Pitcher Bobby Ojeda had helped the New York Mets win one World Series, in 1986, and he was looking forward to helping them do it again. But on Sept. 21, 1988, as the Mets were on the verge of clinching the National League’s Eastern Division title, the 31-year-old left-hander virtually severed the tip of the middle finger of his pitching hand while trimming a hedge in the yard of his Long Island home.
Ojeda had just come back from another career-threatening injury. After winning 18 games in 1986, he was sidelined following elbow surgery for most of the 1987 season. In 1988 he regained control of his arsenal of teasing sinkers and curveballs. Then, in one brief moment of inattention, all that he had recovered seemed lost. But microsurgery to reattach the fingertip succeeded, and Ojeda fought off pain and depression to rehabilitate himself once again. Now, as Opening Day approaches, Ojeda is back on the mound, ready to reclaim his place in one of the best starting rotations in baseball. At the Mets training camp in Port St. Lucie, Fla., Ojeda discussed the accident and his comeback with reporter Mary Huzinec.
People say to me, “What were you doing trimming your hedges?” But you don’t stop living just because you’re a baseball player. I have a gardener take care of the big things, but I still like to roll up my sleeves and work. I’m not an inside-the-house person.
I had been thinking about trimming these hedges by the house that were getting out of control. That morning around 10, I hooked up my electric clippers and started in, holding the trigger grip with my right hand and the guide handle with my left. I hadn’t been going a minute when I moved my left hand forward to push back some of the hedges. I guess I wasn’t paying attention. The blades caught a branch, then somehow pulled in my middle finger. It happened so fast. People say a cut like that doesn’t hurt because you go into shock. Let me tell you, it hurt like hell
I looked down and didn’t see the top of my finger. It was just flopped over backwards at the first joint, hanging by a thin layer of skin. I tried to put it back in place and hold it there. Blood was spurting all over—like in one of those horror movies. I just yelled to my wife, Ellen, “Baby, I’m in trouble! Baby, I’m in trouble!”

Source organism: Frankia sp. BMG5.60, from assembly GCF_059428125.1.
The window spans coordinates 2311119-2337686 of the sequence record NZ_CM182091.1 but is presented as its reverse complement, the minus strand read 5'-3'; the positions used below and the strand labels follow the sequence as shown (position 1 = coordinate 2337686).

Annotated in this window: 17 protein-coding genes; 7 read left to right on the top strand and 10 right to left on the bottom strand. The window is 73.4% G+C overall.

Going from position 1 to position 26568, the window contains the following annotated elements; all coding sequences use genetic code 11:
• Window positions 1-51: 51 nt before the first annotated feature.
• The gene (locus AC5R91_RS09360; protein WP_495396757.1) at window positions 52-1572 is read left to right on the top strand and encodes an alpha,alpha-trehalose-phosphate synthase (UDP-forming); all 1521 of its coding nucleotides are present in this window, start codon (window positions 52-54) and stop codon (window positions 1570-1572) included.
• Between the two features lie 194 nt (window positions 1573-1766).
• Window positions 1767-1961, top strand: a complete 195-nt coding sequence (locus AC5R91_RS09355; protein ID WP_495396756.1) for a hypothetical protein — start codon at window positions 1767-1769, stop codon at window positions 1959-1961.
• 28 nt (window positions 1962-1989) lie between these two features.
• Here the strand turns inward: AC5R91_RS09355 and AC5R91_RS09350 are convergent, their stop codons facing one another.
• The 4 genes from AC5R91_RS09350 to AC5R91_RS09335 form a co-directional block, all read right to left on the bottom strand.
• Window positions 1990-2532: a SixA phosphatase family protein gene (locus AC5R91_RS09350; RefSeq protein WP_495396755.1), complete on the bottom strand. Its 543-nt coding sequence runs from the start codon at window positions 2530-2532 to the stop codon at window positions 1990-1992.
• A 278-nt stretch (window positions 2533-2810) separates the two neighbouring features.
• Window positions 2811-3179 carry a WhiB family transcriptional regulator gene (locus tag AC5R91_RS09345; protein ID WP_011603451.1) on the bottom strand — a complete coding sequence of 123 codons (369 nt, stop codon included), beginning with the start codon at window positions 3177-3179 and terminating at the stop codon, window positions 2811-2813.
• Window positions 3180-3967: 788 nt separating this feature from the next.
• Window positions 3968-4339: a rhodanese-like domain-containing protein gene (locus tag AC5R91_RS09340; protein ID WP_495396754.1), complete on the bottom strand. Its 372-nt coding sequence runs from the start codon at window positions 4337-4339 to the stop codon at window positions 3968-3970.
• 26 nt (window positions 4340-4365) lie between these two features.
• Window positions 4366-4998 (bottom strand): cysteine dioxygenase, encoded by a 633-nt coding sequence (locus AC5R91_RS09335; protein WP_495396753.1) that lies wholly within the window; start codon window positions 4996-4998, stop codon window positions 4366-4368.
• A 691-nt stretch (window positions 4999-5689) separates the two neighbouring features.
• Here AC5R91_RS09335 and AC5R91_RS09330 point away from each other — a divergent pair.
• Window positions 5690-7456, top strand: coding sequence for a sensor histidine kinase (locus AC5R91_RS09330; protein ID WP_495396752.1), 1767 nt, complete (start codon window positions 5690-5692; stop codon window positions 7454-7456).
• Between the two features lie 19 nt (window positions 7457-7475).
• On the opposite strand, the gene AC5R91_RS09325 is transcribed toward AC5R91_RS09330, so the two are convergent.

El came flying out of the house barefoot, with no idea what was going on. She had grabbed the car keys on her way out, and she guided me to the car. She was upset, in no condition to drive. She drove on the wrong side of the road. She drove through red lights. I tried to joke around. I said, “Honey, you’re going to kill me before I get to the hospital.” And all the while I couldn’t help but think. “Why didn’t I stay in bed an extra hour?”
I was very much aware that this had happened to the middle finger of my pitching hand. I kept thinking that I was supposed to start the following Saturday against the Cardinals and I wasn’t going to be there. I didn’t dare think beyond that. I was a mess.
At the first hospital, St. Francis in Roslyn, Long Island, my finger was bandaged while Ellen called the Mets’ doctors. Then I was rushed by ambulance to Roosevelt Hospital in Manhattan, where Dr. Richard Eaton and Dr. James Parkes and their team of specialists were waiting.
The operation took about 6½ hours. Knowing what I do for a living, Dr. Eaton gave me as much feeling in the finger as he could, painstakingly reconnecting all the tiny blood vessels, nerves and muscle fibers. He reattached the fingertip at a 10-degree angle to help me grip the ball better. If it would have been my right hand, he could have taken off the whole finger for all I care.
The first 48 hours after the operation were critical for the survival of the reattached fingertip. A nurse came in every hour, day and night, to poke the finger to see if it was still pink and healthy. She kept saying, “Looks good.” A cast had been applied immediately following the operation to protect my finger and immobilize my wrist.
I stayed in the hospital five days. Overall, I think I received about 1,000 letters and cards. I read every single one of them, swear to God. Many were from people who work with their hands. Some people wrote to tell me about accidents they had had. The whole New York Philharmonic Orchestra autographed a card. Violinist Itzhak Perlman wrote me a great encouraging letter.
All these good wishes got me through, because I was really depressed. I kept having flashbacks, feeling the blades slicing my finger again. Sometimes I still get flashbacks. It gives me the creeps. But no matter how depressed I was, I felt I owed it to everyone to try to come back.